Hundreds of delegates tackle US-Chile trade pact at UM session
With attuned negotiating tactics, about 170 Chilean and US delegates are at the University of Miami this week holding the ninth round of bargaining for a free-trade agreement between the two countries.
A bilateral agreement would reduce trade barriers between the nations. US exports to Chile were $3.5 billion last year while imports from Chile totaled $3.2 billion, according to the Chilean American Chamber of Commerce.
The US as a whole last year was Chile's top trading partner. Seventeen percent of all Chilean exports headed to the US, according to the chamber, and 20% of that country's imports came from the States.
The presidents of Chile and the US agreed early this year to complete negotiations by December. Since then, high-ranking officials have met almost monthly. Miami was home to the third round of negotiations in late March. Other meetings took place in Santiago, Chile; Fairfax, VA, and Washington, DC.
Shanker Singham, chairman of the international trade group with Steel Hector & Davis law firm, said that while the accord was expected to be signed by the end of the year, it now seemed the process could extend into early 2002.
Negotiations to create the bilateral treaty were launched in December 2000, in the last days of the Clinton Administration, he said.
The decision came more than six years after Chile was invited to be part of the 1994 North America Trade Agreement with Canada, Mexico and the US.
Although Chile did not join NAFTA, the US effort to seal a bilateral deal picked up steam last year.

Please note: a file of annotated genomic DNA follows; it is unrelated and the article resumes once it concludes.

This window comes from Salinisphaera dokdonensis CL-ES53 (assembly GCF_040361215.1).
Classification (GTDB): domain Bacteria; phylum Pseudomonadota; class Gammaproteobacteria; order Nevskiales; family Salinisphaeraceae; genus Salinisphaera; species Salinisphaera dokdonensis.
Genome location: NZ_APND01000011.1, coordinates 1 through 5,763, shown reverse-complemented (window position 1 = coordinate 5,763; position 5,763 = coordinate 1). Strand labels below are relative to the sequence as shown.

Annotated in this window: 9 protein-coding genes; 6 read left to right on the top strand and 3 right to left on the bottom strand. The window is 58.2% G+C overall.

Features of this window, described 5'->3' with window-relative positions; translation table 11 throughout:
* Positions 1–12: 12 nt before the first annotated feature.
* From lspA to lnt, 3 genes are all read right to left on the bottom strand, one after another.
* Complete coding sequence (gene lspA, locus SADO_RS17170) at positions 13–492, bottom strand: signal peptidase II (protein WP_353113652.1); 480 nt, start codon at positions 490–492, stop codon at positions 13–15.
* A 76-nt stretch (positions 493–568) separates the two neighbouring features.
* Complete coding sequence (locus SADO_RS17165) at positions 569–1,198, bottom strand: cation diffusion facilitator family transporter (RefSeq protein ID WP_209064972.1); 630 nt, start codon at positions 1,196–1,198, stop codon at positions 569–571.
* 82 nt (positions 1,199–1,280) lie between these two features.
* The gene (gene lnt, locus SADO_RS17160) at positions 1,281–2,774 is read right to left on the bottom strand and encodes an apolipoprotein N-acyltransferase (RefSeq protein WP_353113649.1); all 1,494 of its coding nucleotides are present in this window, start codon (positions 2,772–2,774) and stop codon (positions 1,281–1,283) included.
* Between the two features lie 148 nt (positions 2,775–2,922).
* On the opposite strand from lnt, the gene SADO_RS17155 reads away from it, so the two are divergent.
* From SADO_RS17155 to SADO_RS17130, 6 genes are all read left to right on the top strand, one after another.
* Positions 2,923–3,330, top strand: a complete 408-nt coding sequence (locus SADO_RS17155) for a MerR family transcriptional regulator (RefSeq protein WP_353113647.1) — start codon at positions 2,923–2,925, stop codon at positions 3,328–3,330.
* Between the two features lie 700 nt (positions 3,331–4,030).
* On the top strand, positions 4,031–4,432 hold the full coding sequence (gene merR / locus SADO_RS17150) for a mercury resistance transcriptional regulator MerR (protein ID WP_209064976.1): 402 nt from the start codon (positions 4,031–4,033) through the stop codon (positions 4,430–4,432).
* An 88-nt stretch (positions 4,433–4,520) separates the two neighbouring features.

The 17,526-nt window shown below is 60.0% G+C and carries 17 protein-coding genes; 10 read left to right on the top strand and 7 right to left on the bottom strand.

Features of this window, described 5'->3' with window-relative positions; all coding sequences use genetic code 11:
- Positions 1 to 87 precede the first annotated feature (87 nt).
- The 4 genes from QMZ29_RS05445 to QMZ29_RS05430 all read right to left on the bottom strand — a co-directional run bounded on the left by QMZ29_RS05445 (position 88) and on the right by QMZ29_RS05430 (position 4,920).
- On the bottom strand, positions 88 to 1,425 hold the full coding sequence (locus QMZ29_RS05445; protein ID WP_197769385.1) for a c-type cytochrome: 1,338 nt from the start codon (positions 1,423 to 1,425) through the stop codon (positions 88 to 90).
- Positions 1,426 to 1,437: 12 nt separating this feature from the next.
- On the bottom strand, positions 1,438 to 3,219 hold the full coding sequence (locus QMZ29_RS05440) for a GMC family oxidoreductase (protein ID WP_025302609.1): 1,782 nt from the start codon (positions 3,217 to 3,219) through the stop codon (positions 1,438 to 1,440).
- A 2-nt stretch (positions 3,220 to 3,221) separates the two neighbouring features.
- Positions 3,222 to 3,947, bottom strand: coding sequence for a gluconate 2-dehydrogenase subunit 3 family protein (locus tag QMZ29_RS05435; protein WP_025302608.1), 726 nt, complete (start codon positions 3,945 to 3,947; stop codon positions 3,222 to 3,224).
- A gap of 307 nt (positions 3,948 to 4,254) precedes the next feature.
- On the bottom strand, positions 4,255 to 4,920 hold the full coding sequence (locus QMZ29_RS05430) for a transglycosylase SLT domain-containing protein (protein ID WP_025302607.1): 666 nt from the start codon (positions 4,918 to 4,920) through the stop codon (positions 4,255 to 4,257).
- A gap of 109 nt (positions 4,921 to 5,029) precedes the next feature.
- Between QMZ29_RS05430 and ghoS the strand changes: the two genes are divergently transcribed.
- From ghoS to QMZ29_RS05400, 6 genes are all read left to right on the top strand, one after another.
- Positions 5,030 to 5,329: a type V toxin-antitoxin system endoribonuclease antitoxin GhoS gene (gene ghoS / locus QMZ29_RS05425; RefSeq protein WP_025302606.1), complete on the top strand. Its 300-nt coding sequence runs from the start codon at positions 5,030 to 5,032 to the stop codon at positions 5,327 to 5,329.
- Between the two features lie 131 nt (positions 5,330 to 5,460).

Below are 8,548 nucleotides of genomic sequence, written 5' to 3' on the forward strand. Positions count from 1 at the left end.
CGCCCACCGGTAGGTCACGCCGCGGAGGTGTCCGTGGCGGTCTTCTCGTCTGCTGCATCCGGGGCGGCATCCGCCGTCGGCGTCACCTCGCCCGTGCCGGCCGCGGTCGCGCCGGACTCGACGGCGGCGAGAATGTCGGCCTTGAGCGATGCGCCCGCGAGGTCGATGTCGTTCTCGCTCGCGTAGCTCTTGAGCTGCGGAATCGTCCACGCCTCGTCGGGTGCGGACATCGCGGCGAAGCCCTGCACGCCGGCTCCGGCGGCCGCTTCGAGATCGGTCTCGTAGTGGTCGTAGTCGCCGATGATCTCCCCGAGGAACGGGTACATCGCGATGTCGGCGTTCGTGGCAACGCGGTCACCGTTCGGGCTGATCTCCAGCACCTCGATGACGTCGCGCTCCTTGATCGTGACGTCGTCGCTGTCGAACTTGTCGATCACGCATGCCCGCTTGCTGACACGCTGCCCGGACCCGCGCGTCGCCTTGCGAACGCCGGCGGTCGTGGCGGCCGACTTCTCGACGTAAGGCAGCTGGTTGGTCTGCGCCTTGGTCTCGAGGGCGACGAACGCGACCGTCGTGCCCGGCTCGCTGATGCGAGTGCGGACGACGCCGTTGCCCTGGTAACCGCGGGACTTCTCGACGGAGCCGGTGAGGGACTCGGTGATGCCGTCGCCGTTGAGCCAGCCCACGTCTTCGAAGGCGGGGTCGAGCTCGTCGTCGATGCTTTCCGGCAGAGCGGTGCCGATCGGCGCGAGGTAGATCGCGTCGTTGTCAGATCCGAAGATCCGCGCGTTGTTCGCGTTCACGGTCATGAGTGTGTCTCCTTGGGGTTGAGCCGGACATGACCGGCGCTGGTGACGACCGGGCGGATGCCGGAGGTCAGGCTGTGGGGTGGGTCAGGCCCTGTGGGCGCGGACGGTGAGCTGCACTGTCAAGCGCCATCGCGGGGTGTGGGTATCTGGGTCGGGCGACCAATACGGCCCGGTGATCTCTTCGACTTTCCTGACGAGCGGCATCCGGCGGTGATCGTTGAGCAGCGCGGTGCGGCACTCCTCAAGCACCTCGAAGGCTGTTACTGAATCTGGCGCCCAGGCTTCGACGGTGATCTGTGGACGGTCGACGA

"It is likely this one will pull through," Mr. Singham said, referring to the US-Chile accord.
Mr. Singham said issues that still need to be settled include US subsidies to agricultural products, intellectual property rights and anti-dumping regulations, which prevent other countries from flooding the market with products cheaper than those produced in the US.
And recently, Mr. Singham said, there has been a dispute between the two nations about the amount of Chilean salmon entering the US.
Chile also argues for dealing with labor and environmental issues in separate side agreements, experts said.
Because this treaty only involves one other nation, the US Congress is likely to pass it with no objections once delegates agree on a document, Mr. Singham said.
"It is easier for Congress to stomach it," he said. "It only involves Chile. Congress can discuss it very easily."
The Florida Free Trade Area of the Americas is sponsoring the six-day, closed-door event, which began Tuesday and continues to Dec. 4, said Ines Calderon, executive director of the non-profit group that is based in Coral Gables. International trade is the second-largest industry in the state after tourism, she said.
Florida Secretary of State Katherine Harris, chairwoman of the organization, arranged for University of Miami's School of Business to host the talks in the new James W. McLamore Executive Education Center, Ms. Calderon said. Florida FTAA, a group created to promote free trade, is paying for the event, but Ms. Calderon said she could not say how much it would cost.